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Knowing the bits

We use complex systems. My mother once said that there could be little leprechauns behind the TV screen redrawing the screen 50 times a second she could not care. (At least she new that the TV in Europe had 50 (half) screens every second.) Most of the people do not care about the electronics and the softwar around us. The trend is that this technology penetration is going to be even more dense. Electronics gets cheaper, programming becomes easier and soon toilet papers will have one-time-use embedded computers on it. (Come up with a good application!) Face recognition is not the privilege of NSA, CIA, KG or Mosad and the technology spread does not stop at the level of big corporations like FB, or Google. Shops start to install cameras and software that recognizes and identifies frequent buyers helping the work of the sales. People get used to it and IT personnel are not different, are we? Kind of yes. The difference is that we are interested in the details of those leprechauns how they do their job. We know that these days there are liquid crystals in the screen, they are controlled by low voltage signals (at least compared to the voltages of the former CRT solutions) and that there is a processor in the TV/toaster/toilet paper and it is programmed in a language called e.g. Java. We, Java programmers, program these applications and we not only use the language (including RT) but also layered software, frameworks. How do these layered software work? Should we understand or should we just use it and hope that it works? The more you know a framework the better you can use it. Better means faster, more reliable, creating code that is more likely to be compatible with future versions. On the other hand there should be a reasonable stop when you have to halt learning and start using. There is no point to know all the details of a framework, if you never start using it. You should aim for the value you generate. On the other end of the line however, if you do not have enough knowledge of the framework you may end up using a hammer digging a hole instead of a shovel. I usually feel confident when my knowledge reaches the level of understanding that I know how they (the developers of the framework) did it. When I can bravely say: If I had time (sometimes perhaps more than lifetime of a single person) I could develop that framework myself. Of course, I will not, because I do not have the time and also, more importantly because there is no point developing something that is already developed with appropriate quality. Or is there? I could do it better. I have heard that many times from junior programmers and from programmers, who considered themselves not that junior. The correct attitude would have been: I could do it better, but I won’t because it is done and is good enough. You do not need the best. You just need a solution that is good enough. There is no point to invest more if there is no extra leverage. There is no point to invest more even if there is leverage but it is lower than the investment in other areas would be higher. Generally that is it when you are professional. Face it!Reference: Knowing the bits from our JCG partner Peter Verhas at the Java Deep blog....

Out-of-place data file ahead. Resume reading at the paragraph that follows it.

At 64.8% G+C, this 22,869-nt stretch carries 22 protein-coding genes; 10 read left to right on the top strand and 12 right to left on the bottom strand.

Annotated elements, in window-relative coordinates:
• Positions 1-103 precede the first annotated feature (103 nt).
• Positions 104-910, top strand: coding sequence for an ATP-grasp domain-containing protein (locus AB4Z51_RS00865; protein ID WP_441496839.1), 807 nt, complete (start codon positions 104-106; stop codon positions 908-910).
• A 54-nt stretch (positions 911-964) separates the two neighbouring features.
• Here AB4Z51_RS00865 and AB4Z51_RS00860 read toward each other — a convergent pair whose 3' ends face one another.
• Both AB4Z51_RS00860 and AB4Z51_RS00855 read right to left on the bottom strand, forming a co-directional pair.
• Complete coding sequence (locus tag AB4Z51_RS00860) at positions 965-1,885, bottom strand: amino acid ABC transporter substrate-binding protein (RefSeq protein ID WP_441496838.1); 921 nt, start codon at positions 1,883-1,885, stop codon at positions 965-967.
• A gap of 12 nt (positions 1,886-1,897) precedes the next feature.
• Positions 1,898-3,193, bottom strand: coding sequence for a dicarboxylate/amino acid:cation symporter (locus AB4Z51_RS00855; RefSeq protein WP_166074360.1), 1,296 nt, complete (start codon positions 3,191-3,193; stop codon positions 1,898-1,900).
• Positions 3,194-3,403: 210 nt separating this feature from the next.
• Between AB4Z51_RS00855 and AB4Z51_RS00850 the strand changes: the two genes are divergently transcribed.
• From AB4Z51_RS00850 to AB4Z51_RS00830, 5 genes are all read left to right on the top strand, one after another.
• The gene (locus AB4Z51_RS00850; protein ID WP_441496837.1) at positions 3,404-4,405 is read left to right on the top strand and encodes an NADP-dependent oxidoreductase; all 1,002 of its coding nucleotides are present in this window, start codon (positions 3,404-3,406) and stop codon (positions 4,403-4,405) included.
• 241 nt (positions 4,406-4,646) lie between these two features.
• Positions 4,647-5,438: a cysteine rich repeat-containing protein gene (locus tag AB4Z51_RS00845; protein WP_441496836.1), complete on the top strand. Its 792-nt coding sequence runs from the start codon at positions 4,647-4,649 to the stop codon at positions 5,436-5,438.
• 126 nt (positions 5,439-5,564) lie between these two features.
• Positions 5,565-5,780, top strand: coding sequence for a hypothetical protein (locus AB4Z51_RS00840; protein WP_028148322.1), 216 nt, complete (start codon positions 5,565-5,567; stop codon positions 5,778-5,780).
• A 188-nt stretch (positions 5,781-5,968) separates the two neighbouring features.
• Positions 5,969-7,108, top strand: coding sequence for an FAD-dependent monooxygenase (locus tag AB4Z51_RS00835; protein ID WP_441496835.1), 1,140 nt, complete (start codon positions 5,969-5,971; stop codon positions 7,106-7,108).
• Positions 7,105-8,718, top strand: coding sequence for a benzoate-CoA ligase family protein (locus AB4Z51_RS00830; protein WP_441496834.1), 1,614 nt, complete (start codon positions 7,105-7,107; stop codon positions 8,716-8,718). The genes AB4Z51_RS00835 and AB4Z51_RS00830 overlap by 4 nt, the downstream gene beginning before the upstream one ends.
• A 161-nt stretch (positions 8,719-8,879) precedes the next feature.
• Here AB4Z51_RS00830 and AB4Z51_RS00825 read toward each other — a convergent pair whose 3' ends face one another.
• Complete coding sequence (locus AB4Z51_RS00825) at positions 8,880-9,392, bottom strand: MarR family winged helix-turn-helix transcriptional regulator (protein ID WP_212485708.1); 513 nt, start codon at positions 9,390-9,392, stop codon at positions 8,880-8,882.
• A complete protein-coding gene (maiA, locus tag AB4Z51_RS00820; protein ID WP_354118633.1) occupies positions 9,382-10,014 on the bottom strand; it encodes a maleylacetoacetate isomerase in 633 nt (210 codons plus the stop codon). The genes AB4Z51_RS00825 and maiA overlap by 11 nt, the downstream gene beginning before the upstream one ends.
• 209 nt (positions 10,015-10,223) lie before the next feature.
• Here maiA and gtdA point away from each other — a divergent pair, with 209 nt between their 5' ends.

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Live Templates in IntelliJ